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"Preaching to the choir": Joe Biden asks the NAACP to imagine a Mitt Romney nightmare America

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Joe Biden, NAACP Conference, July 2012
Vice President Joe Biden spoke at the 2012 NAACP Annual Convention on Thursday morning. Photo by Whitney Radley
Joe Biden, NAACP Conference, July 2012
The crowd received Biden warmly, and didn't want him to leave the stage as he wrapped up his keynote address.  Photo by Whitney Radley
Joe Biden, NAACP Conference, July 2012
Biden criticized the partisan game that current Republicans play.  Photo by Whitney Radley
Joe Biden, NAACP Conference, July 2012
He noted the progress that the current administration has made on healthcare, education, foreign relations and more.  Photo by Whitney Radley
Joe Biden, NAACP Conference, July 2012
Joe Biden, NAACP Conference, July 2012
Joe Biden, NAACP Conference, July 2012
Joe Biden, NAACP Conference, July 2012

Vice President Joe Biden's keynote at the 2012 Annual Convention of the National Association for the Advancement of Colored People (NAACP) on Thursday morning was expected to serve as a sort of rebuttal to Mitt Romney's Wednesday speech, in which the presumptive GOP presidential nominee appeared to fail in his attempt to convince attendees of his suitability to serve the African-American community. 

But the crowd filling the George R. Brown Convention Center didn't seem to need much persuading to be on the side of the incumbent administration.

Following an hour-long prelude of gospel music and a brief video message from President Barack Obama at the White House, Biden began his address by introducing himself as a lifetime NAACP member and as a longtime politician educated by civil rights activists Louis L. Redding and Rev. Maurice McCrackin

 "There's a lot more to say," Biden said, "but this is preaching to the choir."  

Touting the tough decisions that Obama has made over his first term in office, as well as the president's unswerving dedication to his own character and convictions, Biden acknowledged that, in the upcoming election, "The candidates for president have fundamentally different visions for the future of this country."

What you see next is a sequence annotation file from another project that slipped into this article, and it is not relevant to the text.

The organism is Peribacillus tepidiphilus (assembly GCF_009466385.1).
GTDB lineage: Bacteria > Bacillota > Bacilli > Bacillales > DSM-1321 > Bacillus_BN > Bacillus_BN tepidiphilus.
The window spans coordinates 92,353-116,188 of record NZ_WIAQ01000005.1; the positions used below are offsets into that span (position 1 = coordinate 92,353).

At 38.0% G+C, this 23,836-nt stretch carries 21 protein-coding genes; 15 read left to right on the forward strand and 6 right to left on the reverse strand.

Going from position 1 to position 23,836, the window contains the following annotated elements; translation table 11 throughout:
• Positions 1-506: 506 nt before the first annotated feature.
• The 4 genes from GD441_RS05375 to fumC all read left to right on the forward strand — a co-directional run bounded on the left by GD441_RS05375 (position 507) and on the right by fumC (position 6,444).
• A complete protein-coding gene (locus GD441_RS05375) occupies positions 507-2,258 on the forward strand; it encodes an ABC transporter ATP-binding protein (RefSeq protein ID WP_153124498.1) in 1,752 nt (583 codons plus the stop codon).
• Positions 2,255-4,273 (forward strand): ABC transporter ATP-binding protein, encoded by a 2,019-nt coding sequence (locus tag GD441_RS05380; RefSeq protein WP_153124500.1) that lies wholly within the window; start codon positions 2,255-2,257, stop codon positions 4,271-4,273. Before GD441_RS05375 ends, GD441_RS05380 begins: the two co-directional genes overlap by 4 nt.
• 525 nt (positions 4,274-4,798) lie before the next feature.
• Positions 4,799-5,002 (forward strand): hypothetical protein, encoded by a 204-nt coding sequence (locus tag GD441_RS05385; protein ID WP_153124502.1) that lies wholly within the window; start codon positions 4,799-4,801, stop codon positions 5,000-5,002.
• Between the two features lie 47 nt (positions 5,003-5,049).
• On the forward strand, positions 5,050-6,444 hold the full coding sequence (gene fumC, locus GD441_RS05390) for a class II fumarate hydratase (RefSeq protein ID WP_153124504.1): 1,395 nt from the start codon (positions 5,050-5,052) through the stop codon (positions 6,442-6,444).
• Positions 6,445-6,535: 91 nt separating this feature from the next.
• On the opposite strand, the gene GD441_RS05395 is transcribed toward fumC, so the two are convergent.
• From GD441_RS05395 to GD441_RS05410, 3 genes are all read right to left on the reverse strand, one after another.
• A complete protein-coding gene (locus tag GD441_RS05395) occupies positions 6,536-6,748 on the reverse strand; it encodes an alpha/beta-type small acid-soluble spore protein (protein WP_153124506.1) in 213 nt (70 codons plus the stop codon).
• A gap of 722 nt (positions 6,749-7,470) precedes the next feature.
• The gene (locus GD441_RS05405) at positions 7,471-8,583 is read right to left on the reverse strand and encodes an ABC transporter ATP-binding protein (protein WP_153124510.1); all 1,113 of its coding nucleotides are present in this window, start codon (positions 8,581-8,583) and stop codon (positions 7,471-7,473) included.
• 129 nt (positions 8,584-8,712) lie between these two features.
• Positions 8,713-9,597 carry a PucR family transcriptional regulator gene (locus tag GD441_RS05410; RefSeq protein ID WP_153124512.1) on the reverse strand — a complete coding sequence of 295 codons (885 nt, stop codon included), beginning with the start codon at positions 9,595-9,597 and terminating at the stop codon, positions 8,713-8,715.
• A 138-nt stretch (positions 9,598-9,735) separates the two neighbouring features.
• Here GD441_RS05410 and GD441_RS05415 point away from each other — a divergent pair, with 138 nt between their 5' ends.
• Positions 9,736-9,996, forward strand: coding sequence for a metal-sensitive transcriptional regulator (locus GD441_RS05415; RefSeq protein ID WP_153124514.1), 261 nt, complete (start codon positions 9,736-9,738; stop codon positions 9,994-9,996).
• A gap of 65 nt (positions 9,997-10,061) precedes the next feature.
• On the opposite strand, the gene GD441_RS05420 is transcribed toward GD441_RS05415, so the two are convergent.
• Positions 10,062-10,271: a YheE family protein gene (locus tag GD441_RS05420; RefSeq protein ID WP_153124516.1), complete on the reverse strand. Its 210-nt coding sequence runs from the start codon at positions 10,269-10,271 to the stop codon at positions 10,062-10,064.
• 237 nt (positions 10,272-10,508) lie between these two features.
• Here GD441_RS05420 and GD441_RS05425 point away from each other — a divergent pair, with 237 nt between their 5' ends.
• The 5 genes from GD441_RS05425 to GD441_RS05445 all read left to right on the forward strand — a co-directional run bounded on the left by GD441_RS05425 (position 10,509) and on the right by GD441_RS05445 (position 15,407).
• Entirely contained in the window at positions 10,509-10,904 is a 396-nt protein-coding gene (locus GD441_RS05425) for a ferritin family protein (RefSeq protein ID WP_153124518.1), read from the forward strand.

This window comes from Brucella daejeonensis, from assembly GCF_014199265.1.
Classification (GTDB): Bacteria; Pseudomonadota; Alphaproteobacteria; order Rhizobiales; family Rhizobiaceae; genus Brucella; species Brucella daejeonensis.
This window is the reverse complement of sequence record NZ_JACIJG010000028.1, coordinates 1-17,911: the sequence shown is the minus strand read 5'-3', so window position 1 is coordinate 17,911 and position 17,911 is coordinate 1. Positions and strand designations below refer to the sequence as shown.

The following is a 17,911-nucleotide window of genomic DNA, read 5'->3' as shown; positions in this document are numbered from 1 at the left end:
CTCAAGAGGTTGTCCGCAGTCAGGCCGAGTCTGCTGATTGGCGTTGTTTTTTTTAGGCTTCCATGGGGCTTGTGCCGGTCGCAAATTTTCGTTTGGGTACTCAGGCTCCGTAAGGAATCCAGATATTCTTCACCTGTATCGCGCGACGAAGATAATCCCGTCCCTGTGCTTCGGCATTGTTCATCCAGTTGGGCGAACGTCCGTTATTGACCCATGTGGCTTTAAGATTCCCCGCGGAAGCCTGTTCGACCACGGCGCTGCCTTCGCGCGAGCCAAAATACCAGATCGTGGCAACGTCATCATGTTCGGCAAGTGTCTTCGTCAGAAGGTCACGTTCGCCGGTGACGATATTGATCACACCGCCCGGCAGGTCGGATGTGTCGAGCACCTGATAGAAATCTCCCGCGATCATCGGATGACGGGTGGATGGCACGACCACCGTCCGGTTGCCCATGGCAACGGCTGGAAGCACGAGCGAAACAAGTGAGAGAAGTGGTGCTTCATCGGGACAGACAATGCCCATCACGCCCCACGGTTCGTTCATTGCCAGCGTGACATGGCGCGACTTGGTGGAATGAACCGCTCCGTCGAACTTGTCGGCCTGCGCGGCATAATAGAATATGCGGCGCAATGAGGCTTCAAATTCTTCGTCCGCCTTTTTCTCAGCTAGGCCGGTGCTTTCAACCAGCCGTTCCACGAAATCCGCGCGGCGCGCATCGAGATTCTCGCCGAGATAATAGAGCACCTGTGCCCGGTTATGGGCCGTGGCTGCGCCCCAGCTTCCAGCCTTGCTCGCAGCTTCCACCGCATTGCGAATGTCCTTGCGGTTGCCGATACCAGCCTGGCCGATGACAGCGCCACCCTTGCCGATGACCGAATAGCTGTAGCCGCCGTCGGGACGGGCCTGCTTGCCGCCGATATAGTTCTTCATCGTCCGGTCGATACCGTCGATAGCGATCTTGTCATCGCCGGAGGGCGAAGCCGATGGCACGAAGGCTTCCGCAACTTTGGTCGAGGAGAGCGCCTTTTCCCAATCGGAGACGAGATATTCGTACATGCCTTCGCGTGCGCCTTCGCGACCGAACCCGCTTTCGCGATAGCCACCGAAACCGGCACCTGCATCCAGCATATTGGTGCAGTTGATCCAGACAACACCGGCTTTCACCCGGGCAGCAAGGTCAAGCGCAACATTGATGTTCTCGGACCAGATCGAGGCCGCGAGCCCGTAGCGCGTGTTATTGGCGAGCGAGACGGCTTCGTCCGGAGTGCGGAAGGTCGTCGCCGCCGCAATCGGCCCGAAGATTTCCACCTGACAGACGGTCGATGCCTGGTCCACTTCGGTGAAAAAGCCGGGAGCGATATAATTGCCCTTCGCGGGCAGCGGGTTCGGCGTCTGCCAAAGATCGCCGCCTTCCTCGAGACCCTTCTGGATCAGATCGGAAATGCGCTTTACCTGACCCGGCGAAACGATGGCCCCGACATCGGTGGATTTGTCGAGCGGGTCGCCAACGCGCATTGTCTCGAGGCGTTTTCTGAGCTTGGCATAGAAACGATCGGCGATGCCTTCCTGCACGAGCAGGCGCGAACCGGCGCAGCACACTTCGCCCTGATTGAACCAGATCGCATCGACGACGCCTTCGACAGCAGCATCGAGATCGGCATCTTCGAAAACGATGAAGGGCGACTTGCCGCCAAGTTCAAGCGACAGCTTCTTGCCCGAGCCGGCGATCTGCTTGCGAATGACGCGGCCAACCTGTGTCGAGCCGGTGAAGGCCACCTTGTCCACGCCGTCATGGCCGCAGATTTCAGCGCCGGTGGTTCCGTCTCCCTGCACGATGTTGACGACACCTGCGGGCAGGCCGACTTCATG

He went on to discuss those differences in detail — with the crowd alternately cheering and bursting out into impassioned hisses and boos in response to policy contrasts from education to energy, war and taxes, women's rights and the polarizing health care debate. 

"Did you think we'd be fighting these battles again?" Biden asked.

He noted that the government has already combated these issues and has made progress — in a bipartisan manner — over the past several decades. He criticized the inflexibility of the modern-day Republican party and its members' unwillingness to compromise. 

"There's a lot more to say," Biden said near the end of his 25-minute speech, "but this is preaching to the choir." 

Appealing for the attendees to imagine the state of the country under a Romney presidency and asking for the electorate to fight for "the heart and soul of America" in the upcoming election, Biden closed by quoting scripture.

"What you do unto the least of my brethren, you do unto me," he said to thunderous applause and a standing ovation. 

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